Hormel Foods Corp. reported a 15 percent rise in third-quarter profit, which also beat the Street projections. Chairman, President and Chief Executive Officer Jeffrey Ettinger attributed the growth to strong performance by grocery products and Jennie-O Turkey Store segments as well as international business.
The meat and food products firm lifted its fiscal 2011 earnings forecast, which is within analysts' estimate range.
Third-quarter net earnings attributable to the company grew to $98.48 million from $85.37 million a year earlier. Earnings per share were $0.36, 13 percent higher than $0.32 in the prior-year quarter.
The company noted that prior year's earnings per share have been restated to give effect to the two-for-one stock split, which was effective Feb. 1, 2011.
On average, 13 analysts polled by Thomson Reuters expected earnings of $0.35 per share for the quarter. Analysts' estimates typically exclude one-time items.
Net sales for the quarter grew 10.4 percent to $1.91 billion from last year's $1.73 billion, despite flat volume, while Wall Street analysts' revenue consensus was $1.87 billion.
Segment-wise, grocery products sales rose 4.4 percent and volume grew 1 percent, with improved sales of SPAM family of products and Mexican food products of MegaMex Foods joint venture.
Refrigerated foods' sales increased 10 percent, with strong contributions from products such as pepperoni, bacon, party trays, Natural Choice deli meats and Country Crock sides, while volume dropped 1 percent.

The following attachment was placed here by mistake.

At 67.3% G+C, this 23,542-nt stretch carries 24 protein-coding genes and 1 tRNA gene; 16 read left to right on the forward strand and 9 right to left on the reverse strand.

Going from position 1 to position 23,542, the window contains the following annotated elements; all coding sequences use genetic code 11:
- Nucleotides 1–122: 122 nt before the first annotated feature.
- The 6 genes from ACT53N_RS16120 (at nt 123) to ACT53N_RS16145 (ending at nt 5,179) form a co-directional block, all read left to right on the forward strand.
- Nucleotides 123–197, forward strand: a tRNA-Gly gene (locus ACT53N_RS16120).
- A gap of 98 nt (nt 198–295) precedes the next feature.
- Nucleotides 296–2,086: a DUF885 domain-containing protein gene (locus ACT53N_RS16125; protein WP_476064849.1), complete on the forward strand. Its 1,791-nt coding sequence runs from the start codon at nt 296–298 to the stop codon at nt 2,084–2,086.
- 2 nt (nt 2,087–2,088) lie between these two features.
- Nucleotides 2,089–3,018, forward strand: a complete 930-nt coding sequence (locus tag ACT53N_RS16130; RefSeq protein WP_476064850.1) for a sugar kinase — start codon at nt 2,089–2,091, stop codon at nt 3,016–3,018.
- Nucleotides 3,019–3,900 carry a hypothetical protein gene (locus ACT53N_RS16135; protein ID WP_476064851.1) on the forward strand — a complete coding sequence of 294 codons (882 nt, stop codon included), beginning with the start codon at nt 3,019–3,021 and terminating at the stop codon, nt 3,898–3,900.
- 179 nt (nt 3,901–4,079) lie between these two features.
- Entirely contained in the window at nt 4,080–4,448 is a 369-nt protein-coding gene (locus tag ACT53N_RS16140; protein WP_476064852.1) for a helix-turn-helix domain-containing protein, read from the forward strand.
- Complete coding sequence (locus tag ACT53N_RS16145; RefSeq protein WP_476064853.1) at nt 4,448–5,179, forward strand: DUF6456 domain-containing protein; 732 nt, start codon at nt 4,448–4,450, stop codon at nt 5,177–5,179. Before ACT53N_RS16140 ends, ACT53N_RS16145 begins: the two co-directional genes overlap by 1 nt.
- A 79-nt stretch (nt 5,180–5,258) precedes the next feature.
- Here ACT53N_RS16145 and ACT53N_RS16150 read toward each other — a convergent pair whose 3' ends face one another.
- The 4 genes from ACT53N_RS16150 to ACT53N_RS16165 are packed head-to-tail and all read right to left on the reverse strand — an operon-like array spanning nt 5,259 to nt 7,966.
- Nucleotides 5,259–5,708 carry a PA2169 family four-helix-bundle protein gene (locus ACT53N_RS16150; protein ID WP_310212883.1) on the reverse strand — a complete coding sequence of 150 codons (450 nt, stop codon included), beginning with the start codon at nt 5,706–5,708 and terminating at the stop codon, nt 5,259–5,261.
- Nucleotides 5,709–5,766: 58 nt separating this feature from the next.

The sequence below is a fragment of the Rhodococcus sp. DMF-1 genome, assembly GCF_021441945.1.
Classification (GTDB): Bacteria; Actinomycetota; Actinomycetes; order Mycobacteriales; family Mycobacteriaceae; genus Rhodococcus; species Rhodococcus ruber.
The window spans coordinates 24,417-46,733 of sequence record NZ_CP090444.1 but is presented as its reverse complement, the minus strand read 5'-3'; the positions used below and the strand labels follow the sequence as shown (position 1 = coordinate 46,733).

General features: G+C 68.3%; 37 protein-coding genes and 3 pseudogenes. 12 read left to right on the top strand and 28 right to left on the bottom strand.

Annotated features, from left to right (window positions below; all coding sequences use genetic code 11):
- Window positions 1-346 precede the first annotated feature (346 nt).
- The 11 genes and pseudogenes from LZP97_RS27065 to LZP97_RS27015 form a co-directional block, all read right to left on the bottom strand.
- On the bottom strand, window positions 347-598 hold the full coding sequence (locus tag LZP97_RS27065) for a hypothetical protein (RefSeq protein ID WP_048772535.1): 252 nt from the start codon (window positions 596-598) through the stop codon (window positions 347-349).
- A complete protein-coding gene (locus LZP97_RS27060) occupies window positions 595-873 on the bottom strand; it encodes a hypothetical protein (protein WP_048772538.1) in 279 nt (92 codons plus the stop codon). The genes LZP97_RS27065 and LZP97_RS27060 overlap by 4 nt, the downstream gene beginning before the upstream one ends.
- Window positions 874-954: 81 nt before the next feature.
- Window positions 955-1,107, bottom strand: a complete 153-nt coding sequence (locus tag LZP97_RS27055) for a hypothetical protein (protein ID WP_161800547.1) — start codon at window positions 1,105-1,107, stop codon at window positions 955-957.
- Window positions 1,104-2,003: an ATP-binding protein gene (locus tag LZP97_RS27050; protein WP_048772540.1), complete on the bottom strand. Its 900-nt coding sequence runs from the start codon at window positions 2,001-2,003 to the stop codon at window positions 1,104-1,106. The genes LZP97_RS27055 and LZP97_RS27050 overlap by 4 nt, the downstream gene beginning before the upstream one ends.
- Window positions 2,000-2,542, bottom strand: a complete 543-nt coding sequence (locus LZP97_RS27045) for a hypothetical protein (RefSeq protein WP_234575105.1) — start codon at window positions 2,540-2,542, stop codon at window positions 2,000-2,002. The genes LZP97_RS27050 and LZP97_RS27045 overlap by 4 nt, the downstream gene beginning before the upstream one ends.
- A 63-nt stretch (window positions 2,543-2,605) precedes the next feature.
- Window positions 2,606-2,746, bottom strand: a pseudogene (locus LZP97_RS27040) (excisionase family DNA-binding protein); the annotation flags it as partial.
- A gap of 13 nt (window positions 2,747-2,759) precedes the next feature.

In Jennie-O Turkey Store segment, sales grew 10.8 percent despite a 3 percent drop in volume, with increased value-added sales and improved operational and supply chain efficiencies.
Specialty foods' sales also rose 10.7 percent led by higher sales of private label canned meats and sugar, while volume remained flat.
Quarterly sales in “all other” segment, which consists primarily of Hormel Foods International, climbed 35.4 percent, driven principally by stronger exports of fresh pork and improved results by international joint ventures. Volume also grew 22 percent.
Total segment operating profit could grow only 2 percent as strong performance in grocery products, Jennie-O Turkey Store and 'all Other' units were partly offset by poor performance of refrigerated foods and specialty foods.
"Lower pork operating margins hindered our refrigerated foods segment results and our Specialty Foods segment was pressured by higher than expected raw material costs during the quarter," the company said in a statement.